Most people are unaware that Exif data exists on every photograph they take, and that this data could potentially reveal their location if the image is posted to the internet.
Back in December 2012, John McAfee gripped the world with a sudden return to fame. The reclusive technology entrepreneur had lived in the jungles of Belize with a coterie of young women for years, developing new antibiotic drugs.
His new life was far removed from the days when he founded McAfee Anti-Virus software after reading a newspaper article about how computer viruses work.
But after his neighbour was found to have been shot dead, John McAfee fled. Fearing persecution in Belize, he disguised his identity and crossed the border into Guatemala. Reporters from Vice magazine accompanied McAfee on his journey.
A teaser for an exclusive interview with McAfee was posted, titled: “We Are With John McAfee Right Now, Suckers”. A photograph of McAfee with Vice editor-in-chief Rocco Castoro was featured at the top of the interview. It was this photograph that caused John McAfee to be arrested and subsequently deported to the US.
One of the two Vice journalists who had been traveling with John McAfee failed to remove what’s called the “Exif” data from the image. By downloading the image or copying its URL into a free online Exif viewer, readers were able to find exactly where John McAfee was hiding.
The Exif data revealed that John McAfee was standing next to a swimming pool near the Rio Dulce in Guatemala. Along with the precise location, the Exif data showed that the photograph was taken with an iPhone 4S, held horizontally. The flash was turned off. The photograph had been taken at 12:26 PM on December 3rd 2012. That Exif data can be viewed here, using a free online tool.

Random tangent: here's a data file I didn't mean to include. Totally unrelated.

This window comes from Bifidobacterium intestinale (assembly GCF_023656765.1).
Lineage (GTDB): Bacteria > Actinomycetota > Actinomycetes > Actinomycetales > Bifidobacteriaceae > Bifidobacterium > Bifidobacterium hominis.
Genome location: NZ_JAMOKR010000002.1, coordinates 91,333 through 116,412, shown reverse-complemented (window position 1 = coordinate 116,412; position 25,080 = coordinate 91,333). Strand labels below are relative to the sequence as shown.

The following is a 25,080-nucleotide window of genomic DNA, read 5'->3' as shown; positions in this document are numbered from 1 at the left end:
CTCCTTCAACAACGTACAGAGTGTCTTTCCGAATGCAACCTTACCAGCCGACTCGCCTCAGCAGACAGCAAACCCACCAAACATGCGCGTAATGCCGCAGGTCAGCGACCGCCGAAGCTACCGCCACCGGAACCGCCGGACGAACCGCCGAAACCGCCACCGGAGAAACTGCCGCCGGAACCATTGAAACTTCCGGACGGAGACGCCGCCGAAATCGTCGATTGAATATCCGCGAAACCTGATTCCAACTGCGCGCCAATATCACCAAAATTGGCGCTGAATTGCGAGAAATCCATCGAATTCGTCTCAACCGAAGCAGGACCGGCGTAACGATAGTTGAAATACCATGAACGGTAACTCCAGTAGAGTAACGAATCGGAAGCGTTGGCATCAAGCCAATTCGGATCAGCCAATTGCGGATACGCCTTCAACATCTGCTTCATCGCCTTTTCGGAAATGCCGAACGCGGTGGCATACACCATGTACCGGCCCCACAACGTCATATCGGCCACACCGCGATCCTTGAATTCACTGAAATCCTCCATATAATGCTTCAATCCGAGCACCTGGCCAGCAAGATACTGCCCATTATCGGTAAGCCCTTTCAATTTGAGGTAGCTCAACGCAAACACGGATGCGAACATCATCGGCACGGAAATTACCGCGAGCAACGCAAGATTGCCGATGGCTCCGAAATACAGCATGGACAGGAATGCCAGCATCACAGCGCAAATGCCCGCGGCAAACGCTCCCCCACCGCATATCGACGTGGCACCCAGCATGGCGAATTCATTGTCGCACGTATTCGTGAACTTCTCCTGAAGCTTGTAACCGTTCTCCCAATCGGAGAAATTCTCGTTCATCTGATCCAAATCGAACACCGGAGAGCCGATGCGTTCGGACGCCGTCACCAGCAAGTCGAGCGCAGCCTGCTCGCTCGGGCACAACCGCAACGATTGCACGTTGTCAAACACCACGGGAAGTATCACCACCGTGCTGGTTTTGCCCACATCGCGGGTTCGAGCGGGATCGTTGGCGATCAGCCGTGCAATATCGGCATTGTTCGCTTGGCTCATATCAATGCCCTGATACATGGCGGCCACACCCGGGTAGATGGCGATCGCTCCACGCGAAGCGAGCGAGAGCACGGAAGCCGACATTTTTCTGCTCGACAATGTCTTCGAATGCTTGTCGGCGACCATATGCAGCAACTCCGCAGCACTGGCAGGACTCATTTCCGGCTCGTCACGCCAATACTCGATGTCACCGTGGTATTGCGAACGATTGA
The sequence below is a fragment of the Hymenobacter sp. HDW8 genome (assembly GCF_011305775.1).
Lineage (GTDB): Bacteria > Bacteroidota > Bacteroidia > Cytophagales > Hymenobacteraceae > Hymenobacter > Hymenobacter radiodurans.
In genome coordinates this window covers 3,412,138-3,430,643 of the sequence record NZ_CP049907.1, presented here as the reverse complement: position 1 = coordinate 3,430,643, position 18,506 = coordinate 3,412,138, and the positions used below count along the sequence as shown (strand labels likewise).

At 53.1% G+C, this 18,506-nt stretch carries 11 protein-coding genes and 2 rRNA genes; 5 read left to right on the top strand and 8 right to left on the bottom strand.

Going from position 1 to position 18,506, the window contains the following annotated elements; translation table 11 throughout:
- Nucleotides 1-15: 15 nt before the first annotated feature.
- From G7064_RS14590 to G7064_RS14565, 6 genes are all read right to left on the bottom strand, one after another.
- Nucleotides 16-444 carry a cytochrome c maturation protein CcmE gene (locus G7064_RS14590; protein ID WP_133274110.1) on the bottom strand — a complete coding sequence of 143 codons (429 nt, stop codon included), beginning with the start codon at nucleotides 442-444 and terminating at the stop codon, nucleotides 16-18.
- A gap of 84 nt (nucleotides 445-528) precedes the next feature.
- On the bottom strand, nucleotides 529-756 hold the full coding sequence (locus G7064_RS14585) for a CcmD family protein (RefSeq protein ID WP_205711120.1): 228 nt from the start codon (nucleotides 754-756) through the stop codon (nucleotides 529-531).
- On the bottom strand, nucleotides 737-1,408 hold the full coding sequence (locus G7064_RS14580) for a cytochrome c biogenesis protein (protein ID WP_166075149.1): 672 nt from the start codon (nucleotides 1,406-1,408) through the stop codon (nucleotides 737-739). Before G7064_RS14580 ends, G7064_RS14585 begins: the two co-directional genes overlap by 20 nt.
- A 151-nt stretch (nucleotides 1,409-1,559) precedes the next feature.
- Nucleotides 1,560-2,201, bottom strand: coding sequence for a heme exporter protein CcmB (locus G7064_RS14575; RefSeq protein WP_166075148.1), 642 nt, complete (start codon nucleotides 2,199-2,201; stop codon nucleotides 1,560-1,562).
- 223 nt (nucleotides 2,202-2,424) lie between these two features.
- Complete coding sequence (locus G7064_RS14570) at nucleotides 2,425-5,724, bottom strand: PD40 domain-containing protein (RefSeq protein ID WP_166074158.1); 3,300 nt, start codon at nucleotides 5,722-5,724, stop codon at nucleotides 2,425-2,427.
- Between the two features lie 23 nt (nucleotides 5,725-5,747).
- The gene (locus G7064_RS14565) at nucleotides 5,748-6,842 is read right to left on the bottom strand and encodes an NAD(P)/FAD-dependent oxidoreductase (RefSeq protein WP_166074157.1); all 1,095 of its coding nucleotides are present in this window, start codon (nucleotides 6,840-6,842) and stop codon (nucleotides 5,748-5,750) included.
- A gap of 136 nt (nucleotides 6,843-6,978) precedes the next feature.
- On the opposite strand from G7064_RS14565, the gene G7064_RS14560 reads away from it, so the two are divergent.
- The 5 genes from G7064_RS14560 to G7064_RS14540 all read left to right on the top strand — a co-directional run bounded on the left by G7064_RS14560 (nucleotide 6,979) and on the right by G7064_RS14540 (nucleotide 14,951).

After the post went up on Vice, Twitter users were quick to spot the mistake. McAfee hastily posted a blog post claiming that he had manipulated the Exif data himself as part of his escape. That post has now been deleted, and McAfee has since admitted that yes, the Exif data gave him away to the Guatemalan authorities. On 5 December, McAfee was arrested for illegally entering Guatemala.
It’s clear that Exif data can have unintended consequences, yet many photographers, amateur or otherwise, are unaware that the photographs they upload may reveal more than they intend. Photos posted on Facebook and Twitter do not display Exif data, but the tags are still uploaded to the site. As a rule of thumb, sending a photograph by email or posting it on any website that isn’t a social network will mean that the Exif data is still viewable.
One organisation who is very interested in Exif data is the NSA. In a presentation leaked by Edward Snowden, Exif data is mentioned as being part of the future data to be collected by XKeyscore, a formerly secret computer program run by the NSA.
With the presentation originating from 2008, it is highly likely that Exif data is already part of the metadata that the NSA collects and searches using XKeyscore.
It’s no wonder that the NSA is interested in keeping a searchable database of Exif data: after midnight on 11 September 2007, a photograph was posted on 4chan’s /b/ messageboard of some pipe bombs. The accompanying post stated that the bombs would be remote-detonated the next morning at 9.11 a.m. in Pflugerville High School in Texas.
It didn’t take long for 4chan users to extract the Exif data from the image and find the name of the student’s father. From there, it was easy to find the student’s name and home address. Calls were made to local police, and the student was arrested.
After examining the devices photographed to post online, police concluded that they were harmless. But 4chan users posted some advice on a follow-up thread that was published after the arrest of the Pflugerville student.
EXIF data is not your friend.
Anon is definitely not your friend.
FBI is serious fucking business.
Which is advice worth remembering if you’re a software entrepreneur on the run or a wannabe High School prankster.